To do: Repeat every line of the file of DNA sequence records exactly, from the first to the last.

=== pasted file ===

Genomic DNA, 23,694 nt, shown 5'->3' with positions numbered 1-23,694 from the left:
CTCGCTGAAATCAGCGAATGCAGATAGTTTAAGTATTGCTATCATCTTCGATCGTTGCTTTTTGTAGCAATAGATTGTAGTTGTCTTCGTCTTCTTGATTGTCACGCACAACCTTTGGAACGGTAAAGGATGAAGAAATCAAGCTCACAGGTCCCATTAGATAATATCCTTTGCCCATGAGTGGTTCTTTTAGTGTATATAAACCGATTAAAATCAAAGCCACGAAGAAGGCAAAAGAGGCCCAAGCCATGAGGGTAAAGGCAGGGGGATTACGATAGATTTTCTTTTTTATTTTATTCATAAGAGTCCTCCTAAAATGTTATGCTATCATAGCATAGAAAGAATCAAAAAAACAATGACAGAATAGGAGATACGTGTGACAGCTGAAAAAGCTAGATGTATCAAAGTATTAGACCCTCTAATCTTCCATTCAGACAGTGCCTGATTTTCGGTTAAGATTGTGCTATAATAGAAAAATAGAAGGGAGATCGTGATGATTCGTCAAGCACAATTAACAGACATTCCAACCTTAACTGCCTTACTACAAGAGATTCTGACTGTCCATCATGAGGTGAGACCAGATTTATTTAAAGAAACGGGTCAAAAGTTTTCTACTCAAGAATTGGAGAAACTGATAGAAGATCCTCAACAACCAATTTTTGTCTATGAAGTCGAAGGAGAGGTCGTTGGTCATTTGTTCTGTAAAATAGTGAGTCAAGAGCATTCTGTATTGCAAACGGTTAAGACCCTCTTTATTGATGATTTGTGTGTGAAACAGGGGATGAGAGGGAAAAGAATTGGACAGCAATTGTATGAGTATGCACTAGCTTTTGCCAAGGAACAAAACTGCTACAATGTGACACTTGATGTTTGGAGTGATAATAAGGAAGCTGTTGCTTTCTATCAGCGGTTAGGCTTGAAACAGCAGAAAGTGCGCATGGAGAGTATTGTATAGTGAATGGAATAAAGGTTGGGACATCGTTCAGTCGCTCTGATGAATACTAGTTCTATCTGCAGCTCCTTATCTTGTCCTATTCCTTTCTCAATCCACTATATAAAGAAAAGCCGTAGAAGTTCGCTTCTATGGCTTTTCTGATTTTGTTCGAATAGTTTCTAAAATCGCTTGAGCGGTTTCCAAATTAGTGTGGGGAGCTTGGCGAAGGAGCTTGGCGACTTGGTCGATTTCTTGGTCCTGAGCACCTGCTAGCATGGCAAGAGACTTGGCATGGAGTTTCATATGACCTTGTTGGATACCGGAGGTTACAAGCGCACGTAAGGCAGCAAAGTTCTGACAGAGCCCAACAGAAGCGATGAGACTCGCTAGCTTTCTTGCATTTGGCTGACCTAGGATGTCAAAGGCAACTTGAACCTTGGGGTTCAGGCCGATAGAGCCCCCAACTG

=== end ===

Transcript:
Genomic DNA, 23,694 nt, shown 5'->3' with positions numbered 1-23,694 from the left:
CTCGCTGAAATCAGCGAATGCAGATAGTTTAAGTATTGCTATCATCTTCGATCGTTGCTTTTTGTAGCAATAGATTGTAGTTGTCTTCGTCTTCTTGATTGTCACGCACAACCTTTGGAACGGTAAAGGATGAAGAAATCAAGCTCACAGGTCCCATTAGATAATATCCTTTGCCCATGAGTGGTTCTTTTAGTGTATATAAACCGATTAAAATCAAAGCCACGAAGAAGGCAAAAGAGGCCCAAGCCATGAGGGTAAAGGCAGGGGGATTACGATAGATTTTCTTTTTTATTTTATTCATAAGAGTCCTCCTAAAATGTTATGCTATCATAGCATAGAAAGAATCAAAAAAACAATGACAGAATAGGAGATACGTGTGACAGCTGAAAAAGCTAGATGTATCAAAGTATTAGACCCTCTAATCTTCCATTCAGACAGTGCCTGATTTTCGGTTAAGATTGTGCTATAATAGAAAAATAGAAGGGAGATCGTGATGATTCGTCAAGCACAATTAACAGACATTCCAACCTTAACTGCCTTACTACAAGAGATTCTGACTGTCCATCATGAGGTGAGACCAGATTTATTTAAAGAAACGGGTCAAAAGTTTTCTACTCAAGAATTGGAGAAACTGATAGAAGATCCTCAACAACCAATTTTTGTCTATGAAGTCGAAGGAGAGGTCGTTGGTCATTTGTTCTGTAAAATAGTGAGTCAAGAGCATTCTGTATTGCAAACGGTTAAGACCCTCTTTATTGATGATTTGTGTGTGAAACAGGGGATGAGAGGGAAAAGAATTGGACAGCAATTGTATGAGTATGCACTAGCTTTTGCCAAGGAACAAAACTGCTACAATGTGACACTTGATGTTTGGAGTGATAATAAGGAAGCTGTTGCTTTCTATCAGCGGTTAGGCTTGAAACAGCAGAAAGTGCGCATGGAGAGTATTGTATAGTGAATGGAATAAAGGTTGGGACATCGTTCAGTCGCTCTGATGAATACTAGTTCTATCTGCAGCTCCTTATCTTGTCCTATTCCTTTCTCAATCCACTATATAAAGAAAAGCCGTAGAAGTTCGCTTCTATGGCTTTTCTGATTTTGTTCGAATAGTTTCTAAAATCGCTTGAGCGGTTTCCAAATTAGTGTGGGGAGCTTGGCGAAGGAGCTTGGCGACTTGGTCGATTTCTTGGTCCTGAGCACCTGCTAGCATGGCAAGAGACTTGGCATGGAGTTTCATATGACCTTGTTGGATACCGGAGGTTACAAGCGCACGTAAGGCAGCAAAGTTCTGACAGAGCCCAACAGAAGCGATGAGACTCGCTAGCTTTCTTGCATTTGGCTGACCTAGGATGTCAAAGGCAACTTGAACCTTGGGGTTCAGGCCGATAGAGCCCCCAACTG